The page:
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In a question about reimplementing strstr(), I posted an answer. I pointed out a need for const- and non-const versions of the function, and provided Implementation A below, which received criticism about the ugliness of the const_cast. Therefore, I've written two more implementations (B and C).

Implementation A: const version that chains to a non-const version

char *strstr(char *input, const char *find) {
    do {
        const char *p, *q;
        for (p = input, q = find; *q != '\0' && *p == *q; p++, q++) {
        }
        if (*q == '\0') {
            return input;
        }
    } while (*(input++) != '\0');
    return NULL;
}

const char *strstr(const char *input, const char *find) {
    return strstr(const_cast<char *>(input), find);
}

Implementation B: template

template <typename T>
T *strstr(T *input, const T *find) {
    do {
        const T *p, *q;
        for (p = input, q = find; *q != '\0' && *p == *q; p++, q++) {
        }
        if (*q == '\0') {
            return input;
        }
    } while (*(input++) != '\0');
    return NULL;
}

Implementation C: template with char_traits

template <typename T>
struct char_traits {
    typedef T type;
    typedef const T const_type;
};

template <typename T>
static typename char_traits<T>::type *strstr(
        typename char_traits<T>::type *input,
        typename char_traits<T>::const_type *find) {
    do {
        typename char_traits<T>::const_type *p, *q;
        for (p = input, q = find; *q != '\0' && *p == *q; p++, q++) {
        }
        if (*q == '\0') {
            return input;
        }
    } while (*(input++) != '\0');
    return NULL;
}

// Explicit instantiation doesn't help with overloading?
// http://stackoverflow.com/a/8061522/1157100
//
// template char *strstr<char>(char *input, const char *find);
// template char *strstr<const char>(char *input, const char *find);

// So it seems that chaining is still necessary?
const char *strstr(const char *input, const char *find) {
    return strstr<const char>(input, find);
}

char *strstr(char *input, const char *find) {
    return strstr<char>(input, find);
}

I suspect that I may have done something stupid with (C), since I'm still chaining the calls. Is there a way to provide an overloaded strstr() just using template instantiation?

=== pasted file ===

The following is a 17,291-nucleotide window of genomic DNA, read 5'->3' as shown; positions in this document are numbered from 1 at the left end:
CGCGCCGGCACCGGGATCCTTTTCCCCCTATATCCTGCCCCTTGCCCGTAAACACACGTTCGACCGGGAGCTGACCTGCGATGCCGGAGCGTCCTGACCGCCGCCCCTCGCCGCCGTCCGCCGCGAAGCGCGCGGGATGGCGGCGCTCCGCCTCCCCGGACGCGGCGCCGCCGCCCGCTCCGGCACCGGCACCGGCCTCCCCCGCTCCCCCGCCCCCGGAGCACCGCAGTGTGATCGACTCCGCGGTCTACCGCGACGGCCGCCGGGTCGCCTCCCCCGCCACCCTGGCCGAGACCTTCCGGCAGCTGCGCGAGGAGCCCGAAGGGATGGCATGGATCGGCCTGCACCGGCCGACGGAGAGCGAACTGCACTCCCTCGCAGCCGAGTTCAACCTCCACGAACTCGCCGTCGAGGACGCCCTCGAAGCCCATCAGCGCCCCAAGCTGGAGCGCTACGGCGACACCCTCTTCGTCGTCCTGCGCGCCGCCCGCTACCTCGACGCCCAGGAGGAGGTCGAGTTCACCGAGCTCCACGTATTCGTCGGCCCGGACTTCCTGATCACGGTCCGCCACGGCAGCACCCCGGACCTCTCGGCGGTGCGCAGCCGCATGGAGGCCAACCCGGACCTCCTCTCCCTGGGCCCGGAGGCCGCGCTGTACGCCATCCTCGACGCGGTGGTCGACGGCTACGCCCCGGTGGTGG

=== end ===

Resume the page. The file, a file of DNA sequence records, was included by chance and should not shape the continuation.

Of the three approaches, which is best, and why?

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2
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I don't like casting away const on a const object.
This opens you up to the possibility of maintenance errors.

const char *strstr(const char *input, const char *find)
{
    return strstr(const_cast<char *>(input), find);
}

Here you are assuming that the other version of strstr() will not attempt to mangle the input. This may be fair to assume in the original version, but what if somebody makes a mistake while updating to use a better algorithm. The compiler will not detect the problem and you are left with UB.

I would just do it the other way around:

char const* strstr(char const* input, char const* find)
{
   do {
        char const* p;
        char const* q;
        for (p = input, q = find; *q != '\0' && *p == *q; p++, q++) {
        }
        if (*q == '\0') {
            return input;
        }
    } while (*(input++) != '\0');
    return NULL;
}

char* strstr(char* input, char const* find)
{
    return const_cast<char*>(strstr(const_cast<char const*>(input), find));
}

OK. So we need to add another cast. But in this version we protect ourselves from errors. If there is an error in the algorithm (were input is modified) then the compiler will now be able to detect it.

The const_cast<> to remove const(ness) is in a safe place returning the pointer to its original state (after there is const_cast<> to add const (needed so we can differentiate the two functions).

Personally I would take it a step further (so we can remove one of the const_casts). By making the strstr() just wrapper functions around the function that does the work.

char const* strstrDo(char const* input, char const* find)
{
   do {
        char const* p;
        char const* q;
        for (p = input, q = find; *q != '\0' && *p == *q; p++, q++) {
        }
        if (*q == '\0') {
            return input;
        }
    } while (*(input++) != '\0');
    return NULL;
}